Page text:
As a citizen by choice, I cherish my vote
BY ALEJANDRO ESCALONA email@example.com October 31, 2012 7:02PM
A voter casts a ballot at a polling place in Betsy Ross Elementary School, 30 E. 61st St., during a special runoff election in April 2011. | John H. White~Sun-Times
Updated: December 2, 2012 2:07PM
I vividly remember the day I became a citizen of the United States 12 years ago. About a hundred people from all over the world attended the ceremony at the Dirksen Federal Building in downtown Chicago. We all took the Oath of Allegiance to our new country.
Afterwards, some of the new citizens gathered with friends and families to take pictures. I had to head back to the newspaper where I worked. But I was so excited that I needed a few minutes to take it all in.
I stopped at a coffee shop near my job to reflect briefly on this huge step in my life. I kept looking at the citizenship certificate while trying to grasp the significance of the moment and what it meant for me and my family.
After 20 minutes or so, I went back to the office, excitedly repeating to myself: “Now I can vote.”
I voted for the first time in the 2000 presidential election. It was a big deal. I consider becoming a citizen, registering to vote and going to the polls on Election Day a tremendous honor and a huge responsibility.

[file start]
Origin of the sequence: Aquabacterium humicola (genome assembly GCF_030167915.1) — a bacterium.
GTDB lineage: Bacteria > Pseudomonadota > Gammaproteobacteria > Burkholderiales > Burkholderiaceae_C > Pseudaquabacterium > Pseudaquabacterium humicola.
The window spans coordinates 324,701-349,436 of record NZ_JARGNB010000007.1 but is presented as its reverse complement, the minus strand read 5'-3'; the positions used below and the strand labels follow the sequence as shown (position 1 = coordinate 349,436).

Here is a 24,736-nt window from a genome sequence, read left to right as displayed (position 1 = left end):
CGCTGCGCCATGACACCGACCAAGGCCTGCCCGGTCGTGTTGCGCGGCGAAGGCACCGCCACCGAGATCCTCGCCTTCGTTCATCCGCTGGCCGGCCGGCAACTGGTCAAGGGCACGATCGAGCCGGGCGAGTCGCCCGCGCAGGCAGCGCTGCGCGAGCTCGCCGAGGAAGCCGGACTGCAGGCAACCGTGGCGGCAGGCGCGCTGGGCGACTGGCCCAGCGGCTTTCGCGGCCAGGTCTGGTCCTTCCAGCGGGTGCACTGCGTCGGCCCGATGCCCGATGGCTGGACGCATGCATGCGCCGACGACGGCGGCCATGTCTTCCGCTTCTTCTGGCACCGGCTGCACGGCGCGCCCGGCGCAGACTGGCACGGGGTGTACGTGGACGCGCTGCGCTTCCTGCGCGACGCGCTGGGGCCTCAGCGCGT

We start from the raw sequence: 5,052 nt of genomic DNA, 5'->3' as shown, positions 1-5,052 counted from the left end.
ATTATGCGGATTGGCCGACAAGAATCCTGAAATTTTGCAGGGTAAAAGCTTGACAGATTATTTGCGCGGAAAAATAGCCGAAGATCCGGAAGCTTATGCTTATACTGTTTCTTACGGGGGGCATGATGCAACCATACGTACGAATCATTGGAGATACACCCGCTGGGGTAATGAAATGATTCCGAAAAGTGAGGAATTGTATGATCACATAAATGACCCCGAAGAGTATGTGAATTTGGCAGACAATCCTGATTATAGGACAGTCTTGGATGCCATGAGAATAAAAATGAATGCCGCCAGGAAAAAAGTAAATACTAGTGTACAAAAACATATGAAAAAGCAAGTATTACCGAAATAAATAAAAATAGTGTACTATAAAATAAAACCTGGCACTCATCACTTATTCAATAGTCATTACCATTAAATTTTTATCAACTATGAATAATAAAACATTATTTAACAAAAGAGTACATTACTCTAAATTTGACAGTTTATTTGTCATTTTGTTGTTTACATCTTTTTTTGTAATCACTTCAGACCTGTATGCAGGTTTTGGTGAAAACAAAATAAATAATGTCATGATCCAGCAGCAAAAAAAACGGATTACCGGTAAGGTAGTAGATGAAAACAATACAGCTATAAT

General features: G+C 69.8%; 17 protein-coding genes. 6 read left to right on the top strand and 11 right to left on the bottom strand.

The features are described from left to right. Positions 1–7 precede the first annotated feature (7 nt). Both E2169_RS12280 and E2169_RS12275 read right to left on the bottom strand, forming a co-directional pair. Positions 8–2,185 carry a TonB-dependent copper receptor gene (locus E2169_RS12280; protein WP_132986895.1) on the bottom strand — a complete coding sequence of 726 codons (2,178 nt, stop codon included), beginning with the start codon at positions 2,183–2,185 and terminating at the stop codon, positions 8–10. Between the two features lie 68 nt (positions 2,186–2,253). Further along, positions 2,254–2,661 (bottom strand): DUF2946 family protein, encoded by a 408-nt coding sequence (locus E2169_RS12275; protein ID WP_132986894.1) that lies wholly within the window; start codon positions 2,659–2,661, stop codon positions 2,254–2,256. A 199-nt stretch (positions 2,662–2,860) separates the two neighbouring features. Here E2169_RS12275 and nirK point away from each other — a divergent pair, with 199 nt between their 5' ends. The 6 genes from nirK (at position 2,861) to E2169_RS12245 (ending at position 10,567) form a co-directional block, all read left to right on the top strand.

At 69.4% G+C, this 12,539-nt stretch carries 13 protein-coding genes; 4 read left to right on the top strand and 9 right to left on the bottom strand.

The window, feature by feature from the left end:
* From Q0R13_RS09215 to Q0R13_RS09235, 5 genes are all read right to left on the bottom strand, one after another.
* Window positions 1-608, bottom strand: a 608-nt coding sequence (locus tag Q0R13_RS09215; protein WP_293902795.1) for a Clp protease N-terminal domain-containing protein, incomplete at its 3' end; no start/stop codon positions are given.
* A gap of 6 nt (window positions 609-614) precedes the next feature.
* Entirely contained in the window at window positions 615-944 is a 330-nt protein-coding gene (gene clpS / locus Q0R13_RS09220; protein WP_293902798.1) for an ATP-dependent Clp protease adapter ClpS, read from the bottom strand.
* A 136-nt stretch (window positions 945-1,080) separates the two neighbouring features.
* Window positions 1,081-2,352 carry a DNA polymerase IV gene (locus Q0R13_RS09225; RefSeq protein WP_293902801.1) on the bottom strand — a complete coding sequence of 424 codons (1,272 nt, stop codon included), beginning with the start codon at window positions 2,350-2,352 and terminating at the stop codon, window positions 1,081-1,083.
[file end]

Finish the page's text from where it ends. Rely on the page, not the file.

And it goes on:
I know our political system is far from perfect. Among other things, I’d like to see the emergence of more political parties and the implementation of campaign-finance reforms that make elections more about ideas and less about raising money — and the influence money can buy.
In this election, my son Daniel will vote for the first time. I am very proud and excited to see him interested in the national political debate.
I am also encouraged by the latest Latino Decisions tracking poll that shows that Latinos are more enthusiastic and more likely to vote than they were 10 weeks ago, when the survey was first conducted. In this new poll, 45 percent of Latino voters say they are more enthusiastic about voting in this coming election than in 2008.
And 87 percent of Latino voters say they are almost certain they will vote on Tuesday. About 12 million Latinos are expected to go to the polls.
President Barack Obama has the support of 73 percent of all Latino registered voters, compared with 21 percent for former Gov. Mitt Romney. In 2008, Obama received 67 percent of the Latino vote compared with 31 percent for John McCain.
Four years ago, I voted for Obama, and I will vote for him this time around. Some of my relatives will most likely vote for Romney. That’s democracy at the family level.
But what I can’t understand is why some eligible voters might not even bother to show up to the polls on Election Day. The Latino Decisions poll taken a few weeks ago showed that some Latino voters think their vote will not count, so they might not vote.
I am here to tell them that their vote might just decide a close election. The stakes are too high to sit this one out.
I know many of those immigrants who became citizens with me on that day 12 years ago came to the United States seeking the American Dream, including the right — and the responsibility — to vote.
On Tuesday, I will take a quick look again at my naturalization certificate before heading to the polls.